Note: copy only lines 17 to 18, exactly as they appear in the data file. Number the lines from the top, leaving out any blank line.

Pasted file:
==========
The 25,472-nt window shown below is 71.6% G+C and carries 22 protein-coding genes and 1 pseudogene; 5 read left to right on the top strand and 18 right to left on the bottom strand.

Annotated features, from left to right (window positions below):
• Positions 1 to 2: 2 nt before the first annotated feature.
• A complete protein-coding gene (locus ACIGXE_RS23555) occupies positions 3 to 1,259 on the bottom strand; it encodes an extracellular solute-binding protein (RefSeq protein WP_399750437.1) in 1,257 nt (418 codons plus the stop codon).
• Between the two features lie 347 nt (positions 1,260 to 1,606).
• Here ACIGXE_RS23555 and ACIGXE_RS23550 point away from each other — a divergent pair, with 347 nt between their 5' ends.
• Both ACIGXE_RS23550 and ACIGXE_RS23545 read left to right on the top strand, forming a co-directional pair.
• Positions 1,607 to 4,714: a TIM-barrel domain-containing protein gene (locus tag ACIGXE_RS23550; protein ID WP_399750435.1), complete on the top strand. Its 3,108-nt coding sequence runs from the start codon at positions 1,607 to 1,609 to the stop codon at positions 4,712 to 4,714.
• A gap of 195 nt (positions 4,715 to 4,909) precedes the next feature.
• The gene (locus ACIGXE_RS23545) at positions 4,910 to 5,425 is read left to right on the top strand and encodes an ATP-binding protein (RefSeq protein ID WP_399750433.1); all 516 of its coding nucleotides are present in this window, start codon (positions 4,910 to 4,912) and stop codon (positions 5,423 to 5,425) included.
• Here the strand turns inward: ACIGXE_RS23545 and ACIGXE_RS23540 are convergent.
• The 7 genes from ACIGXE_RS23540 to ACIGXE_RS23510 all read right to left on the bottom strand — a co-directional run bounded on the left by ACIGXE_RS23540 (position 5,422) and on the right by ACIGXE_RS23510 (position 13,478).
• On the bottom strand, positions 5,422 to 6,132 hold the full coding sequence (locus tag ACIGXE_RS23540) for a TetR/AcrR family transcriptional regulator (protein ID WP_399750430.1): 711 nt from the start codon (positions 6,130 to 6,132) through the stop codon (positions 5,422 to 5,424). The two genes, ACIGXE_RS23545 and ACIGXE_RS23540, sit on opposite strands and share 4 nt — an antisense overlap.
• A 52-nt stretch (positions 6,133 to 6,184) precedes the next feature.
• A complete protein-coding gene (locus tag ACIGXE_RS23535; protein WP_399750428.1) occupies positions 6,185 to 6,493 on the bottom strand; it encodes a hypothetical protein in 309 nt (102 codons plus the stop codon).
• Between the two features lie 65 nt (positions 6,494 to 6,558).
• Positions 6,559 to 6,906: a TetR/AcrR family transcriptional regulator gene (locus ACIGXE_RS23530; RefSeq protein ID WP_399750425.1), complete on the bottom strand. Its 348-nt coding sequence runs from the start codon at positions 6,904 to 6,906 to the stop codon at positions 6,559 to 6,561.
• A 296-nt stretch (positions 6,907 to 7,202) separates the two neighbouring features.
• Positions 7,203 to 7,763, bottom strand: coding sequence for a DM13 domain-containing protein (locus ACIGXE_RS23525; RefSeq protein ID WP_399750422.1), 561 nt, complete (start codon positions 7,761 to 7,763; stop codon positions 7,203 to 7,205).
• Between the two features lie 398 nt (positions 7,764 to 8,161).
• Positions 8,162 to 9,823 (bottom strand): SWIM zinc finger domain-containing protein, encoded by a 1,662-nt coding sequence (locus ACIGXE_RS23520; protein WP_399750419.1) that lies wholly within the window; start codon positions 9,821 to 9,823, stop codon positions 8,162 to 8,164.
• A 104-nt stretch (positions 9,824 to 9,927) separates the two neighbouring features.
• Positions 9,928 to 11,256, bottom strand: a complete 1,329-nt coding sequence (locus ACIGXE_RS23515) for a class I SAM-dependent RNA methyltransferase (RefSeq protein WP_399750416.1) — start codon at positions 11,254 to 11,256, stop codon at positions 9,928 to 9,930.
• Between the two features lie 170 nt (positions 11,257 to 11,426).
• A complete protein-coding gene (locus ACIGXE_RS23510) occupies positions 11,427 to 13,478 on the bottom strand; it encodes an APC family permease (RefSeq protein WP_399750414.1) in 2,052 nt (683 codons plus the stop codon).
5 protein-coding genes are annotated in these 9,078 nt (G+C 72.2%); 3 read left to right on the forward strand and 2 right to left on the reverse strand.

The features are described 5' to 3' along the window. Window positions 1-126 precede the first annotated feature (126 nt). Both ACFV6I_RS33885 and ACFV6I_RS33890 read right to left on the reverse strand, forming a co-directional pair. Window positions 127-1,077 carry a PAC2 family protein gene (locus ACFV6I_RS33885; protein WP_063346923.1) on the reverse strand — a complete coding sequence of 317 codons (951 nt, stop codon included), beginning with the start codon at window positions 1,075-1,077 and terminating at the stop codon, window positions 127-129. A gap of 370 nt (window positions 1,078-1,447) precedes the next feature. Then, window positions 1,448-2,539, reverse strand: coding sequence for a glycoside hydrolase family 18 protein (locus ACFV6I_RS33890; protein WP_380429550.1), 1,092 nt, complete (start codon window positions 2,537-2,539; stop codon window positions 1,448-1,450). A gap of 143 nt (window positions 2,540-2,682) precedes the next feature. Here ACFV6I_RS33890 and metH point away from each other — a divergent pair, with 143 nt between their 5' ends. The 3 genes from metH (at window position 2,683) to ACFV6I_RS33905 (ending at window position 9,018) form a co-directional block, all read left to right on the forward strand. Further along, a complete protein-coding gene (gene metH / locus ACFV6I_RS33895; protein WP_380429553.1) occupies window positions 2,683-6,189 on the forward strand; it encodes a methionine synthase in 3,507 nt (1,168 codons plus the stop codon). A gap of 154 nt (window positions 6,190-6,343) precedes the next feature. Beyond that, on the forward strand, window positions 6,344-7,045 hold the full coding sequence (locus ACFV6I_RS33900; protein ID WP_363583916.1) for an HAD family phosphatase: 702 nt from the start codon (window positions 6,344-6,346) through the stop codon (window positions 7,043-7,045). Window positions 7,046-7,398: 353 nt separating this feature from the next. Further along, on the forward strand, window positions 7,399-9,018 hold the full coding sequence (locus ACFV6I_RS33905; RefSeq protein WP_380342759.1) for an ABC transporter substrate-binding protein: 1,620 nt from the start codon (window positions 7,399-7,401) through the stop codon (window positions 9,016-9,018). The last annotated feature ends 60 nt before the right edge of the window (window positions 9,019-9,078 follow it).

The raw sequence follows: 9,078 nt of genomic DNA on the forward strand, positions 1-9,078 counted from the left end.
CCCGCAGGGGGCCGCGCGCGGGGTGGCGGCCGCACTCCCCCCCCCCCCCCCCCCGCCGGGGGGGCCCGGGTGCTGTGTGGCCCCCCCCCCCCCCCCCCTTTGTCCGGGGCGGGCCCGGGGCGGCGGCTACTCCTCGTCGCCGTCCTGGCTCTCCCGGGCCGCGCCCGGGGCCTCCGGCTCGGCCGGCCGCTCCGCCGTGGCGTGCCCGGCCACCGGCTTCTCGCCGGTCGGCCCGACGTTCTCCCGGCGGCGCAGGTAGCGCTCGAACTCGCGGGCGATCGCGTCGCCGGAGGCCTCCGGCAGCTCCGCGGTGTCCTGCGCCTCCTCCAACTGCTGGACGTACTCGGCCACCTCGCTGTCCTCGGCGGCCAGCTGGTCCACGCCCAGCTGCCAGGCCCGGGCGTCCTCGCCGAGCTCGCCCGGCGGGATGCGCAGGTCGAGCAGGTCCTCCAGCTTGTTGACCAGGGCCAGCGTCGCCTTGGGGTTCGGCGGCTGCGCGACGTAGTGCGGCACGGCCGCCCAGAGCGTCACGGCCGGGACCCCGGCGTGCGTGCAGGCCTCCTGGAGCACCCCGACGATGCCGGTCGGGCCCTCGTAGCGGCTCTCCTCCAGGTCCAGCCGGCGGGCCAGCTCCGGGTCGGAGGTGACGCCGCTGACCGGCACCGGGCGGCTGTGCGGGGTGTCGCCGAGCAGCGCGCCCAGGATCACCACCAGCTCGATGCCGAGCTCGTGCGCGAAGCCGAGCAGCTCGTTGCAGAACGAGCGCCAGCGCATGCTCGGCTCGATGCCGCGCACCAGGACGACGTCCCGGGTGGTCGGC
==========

• Positions 6,559 to 6,906: a TetR/AcrR family transcriptional regulator gene (locus ACIGXE_RS23530; RefSeq protein ID WP_399750425.1), complete on the bottom strand. Its 348-nt coding sequence runs from the start codon at positions 6,904 to 6,906 to the stop codon at positions 6,559 to 6,561.
• A 296-nt stretch (positions 6,907 to 7,202) separates the two neighbouring features.